Exceptions To The State's Super Priority

As mentioned above, ALL the tax debtor's property is covered by this super priority, with the following three exceptions:

  • the goods of unpaid supplies in the case of bankruptcy because these goods are already the object of a specific priority;
  • property which is excluded by regulation (land and buildings); and
  • sheriff's and bailiff's fees, in order to guarantee payment of their costs if they are given a mandate to liquidate the property.

The most complex part of the new legislative provisions stems from the second exception mentioned above which deals with property excluded by regulation. This regulation, dated August 18, 1999 but retroactive to June 15, 1994, excludes from the super priority land or buildings on which a secured creditor has a security interest, provided such security interest was registered before the DAS were deducted, i.e. before the deemed trust was created. At first, this seems to imply that the State cannot pretend to have a prior claim to the proceeds of sale of an immoveable given as security under a loan or advance of credit if that security interest was registered before the problems with the DAS started. However, the State made sure to impose limitations to this exception for immoveables so that it would be able to participate in the proceeds of sale of such immoveables.

Since January 1, 2000, two limitations apply to the exception which relates to immoveables. Firstly, if the secured creditor holds other secured interests besides the immoveable hypothec granted by the tax debtor, the actual value of such other secured interests, or the value estimated by the State in the event it is not sold, will reduce the value of the charge on the immoveable by as much. The law thus requires secured creditors with multiple security to first exhaust the secured interests which will leave the State's charge intact. The second limitation to the exception is that if the secured creditor authorizes additional credit which is guaranteed by an immoveable hypothec, such as, for example, a revolving line of credit, any withdrawal from that line of credit after January 1, 2000 will be subject to any deemed trust created after registration of the immoveable security. Accordingly, as of January 1, 2000, advances granted after a failure to remit DAS will be subject to the State's deemed trust provisions.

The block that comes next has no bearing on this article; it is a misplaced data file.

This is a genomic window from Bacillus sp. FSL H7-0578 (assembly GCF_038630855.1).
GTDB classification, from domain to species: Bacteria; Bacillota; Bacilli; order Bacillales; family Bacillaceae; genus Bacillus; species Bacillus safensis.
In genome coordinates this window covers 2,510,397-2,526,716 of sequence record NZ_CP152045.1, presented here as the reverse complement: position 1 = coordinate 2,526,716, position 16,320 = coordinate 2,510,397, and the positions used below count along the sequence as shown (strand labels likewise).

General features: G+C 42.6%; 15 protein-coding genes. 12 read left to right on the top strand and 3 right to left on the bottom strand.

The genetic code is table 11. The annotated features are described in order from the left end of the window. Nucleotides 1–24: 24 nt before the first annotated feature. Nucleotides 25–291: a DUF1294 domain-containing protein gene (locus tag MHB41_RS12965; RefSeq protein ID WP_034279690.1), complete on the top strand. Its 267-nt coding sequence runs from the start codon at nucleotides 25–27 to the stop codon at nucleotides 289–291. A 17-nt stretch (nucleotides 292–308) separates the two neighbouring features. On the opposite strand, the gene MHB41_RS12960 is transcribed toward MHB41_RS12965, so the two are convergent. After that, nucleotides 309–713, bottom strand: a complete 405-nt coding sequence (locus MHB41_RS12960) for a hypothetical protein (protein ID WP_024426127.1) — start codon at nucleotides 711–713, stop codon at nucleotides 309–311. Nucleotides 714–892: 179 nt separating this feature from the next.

The new deemed trust provisions are extremely complex and vague, especially with respect to the limitations to the exception involving charges on immoveables. The new limitations imply that lenders will have to tighten up their methods for auditing and controlling their debtors in the future with regard to remitting DAS to the tax authorities, failing which secured creditors could see their moveable and even immoveable security substantially eroded by claims of the State. These new provisions involving deemed trusts are sure to generate interesting cases before the courts. Do not hesitate to contact us. As experienced professionals in the field, we can advise you on all aspects of your business.

The content of this article is intended to provide a general guide to the subject matter. Specialist advice should be sought about your specific circumstances.